“Governments have failed us. Those who are most vulnerable and least responsible for this crisis are the ones who are suffering the most. People are dying. Species are disappearing. Everything is at stake,” said Bea Ruiz, a national coordinator for XR U.S. “We are living through a time like no other and we won’t allow this destruction to continue.”

Ruiz continued, “It’s time to do what’s never been done before in the fight against climate change – a collective and coordinated international rebellion that will continue to escalate until our demands are met. Nothing can stop us, because together, nothing can.”

The wildly popular movement has grown exponentially since their initial Declaration of Rebellion in the United Kingdom in October, 2018. A month later, six thousand Rebels converged and peacefully blocked five major bridges across the Thames in London. They planted trees in Parliament Square and dug a hole there to bury a coffin representing the future, and then super-glued themselves to the gates of Buckingham Palace as they read a letter to the Queen.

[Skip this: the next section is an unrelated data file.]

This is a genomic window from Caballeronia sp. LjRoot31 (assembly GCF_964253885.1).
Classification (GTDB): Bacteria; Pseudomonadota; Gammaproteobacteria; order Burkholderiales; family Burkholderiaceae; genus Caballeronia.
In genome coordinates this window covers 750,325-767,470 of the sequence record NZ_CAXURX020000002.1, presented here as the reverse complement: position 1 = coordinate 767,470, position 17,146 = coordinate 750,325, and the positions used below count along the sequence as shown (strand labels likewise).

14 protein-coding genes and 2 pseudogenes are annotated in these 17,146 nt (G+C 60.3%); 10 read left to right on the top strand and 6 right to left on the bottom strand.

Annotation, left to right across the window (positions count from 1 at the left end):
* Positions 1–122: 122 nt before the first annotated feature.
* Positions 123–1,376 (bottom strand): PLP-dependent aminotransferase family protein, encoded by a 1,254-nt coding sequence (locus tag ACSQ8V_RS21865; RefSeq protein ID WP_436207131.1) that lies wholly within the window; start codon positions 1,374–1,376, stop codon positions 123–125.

The movement has spread to include hundreds of thousands of people around the world in six months in part because Extinction Rebellion doesn’t rely on false positivity or hope. XR communicates precisely about the climate emergency we face and then asks people to act accordingly. It’s working.

“People from all walks of life in the US are joining Extinction Rebellion,” said Christina See, a theatrical lighting designer and a New York City Coordinator for XR US. “I have never been involved in activism before. I came with feelings of grief, fear, and anger that have been building for years and I’ve transformed those feelings into action.”